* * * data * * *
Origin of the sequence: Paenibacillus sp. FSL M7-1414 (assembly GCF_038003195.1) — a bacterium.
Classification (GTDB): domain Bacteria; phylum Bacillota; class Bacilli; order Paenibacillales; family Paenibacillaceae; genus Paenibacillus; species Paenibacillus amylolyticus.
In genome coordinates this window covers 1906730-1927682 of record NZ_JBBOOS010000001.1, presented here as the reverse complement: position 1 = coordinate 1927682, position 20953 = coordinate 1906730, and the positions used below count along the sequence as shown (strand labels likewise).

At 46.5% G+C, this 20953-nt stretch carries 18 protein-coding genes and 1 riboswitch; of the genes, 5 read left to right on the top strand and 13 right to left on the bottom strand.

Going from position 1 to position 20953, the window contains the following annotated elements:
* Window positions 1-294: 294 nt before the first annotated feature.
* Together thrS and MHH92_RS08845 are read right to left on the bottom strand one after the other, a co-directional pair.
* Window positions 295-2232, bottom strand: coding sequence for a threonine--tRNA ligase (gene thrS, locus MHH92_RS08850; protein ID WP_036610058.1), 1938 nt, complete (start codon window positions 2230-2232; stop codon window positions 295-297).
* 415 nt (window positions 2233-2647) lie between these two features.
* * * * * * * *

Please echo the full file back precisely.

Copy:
Origin of the sequence: Paenibacillus sp. FSL M7-1414 (assembly GCF_038003195.1) — a bacterium.
Classification (GTDB): domain Bacteria; phylum Bacillota; class Bacilli; order Paenibacillales; family Paenibacillaceae; genus Paenibacillus; species Paenibacillus amylolyticus.
In genome coordinates this window covers 1906730-1927682 of record NZ_JBBOOS010000001.1, presented here as the reverse complement: position 1 = coordinate 1927682, position 20953 = coordinate 1906730, and the positions used below count along the sequence as shown (strand labels likewise).

At 46.5% G+C, this 20953-nt stretch carries 18 protein-coding genes and 1 riboswitch; of the genes, 5 read left to right on the top strand and 13 right to left on the bottom strand.

Going from position 1 to position 20953, the window contains the following annotated elements:
* Window positions 1-294: 294 nt before the first annotated feature.
* Together thrS and MHH92_RS08845 are read right to left on the bottom strand one after the other, a co-directional pair.
* Window positions 295-2232, bottom strand: coding sequence for a threonine--tRNA ligase (gene thrS, locus MHH92_RS08850; protein ID WP_036610058.1), 1938 nt, complete (start codon window positions 2230-2232; stop codon window positions 295-297).
* 415 nt (window positions 2233-2647) lie between these two features.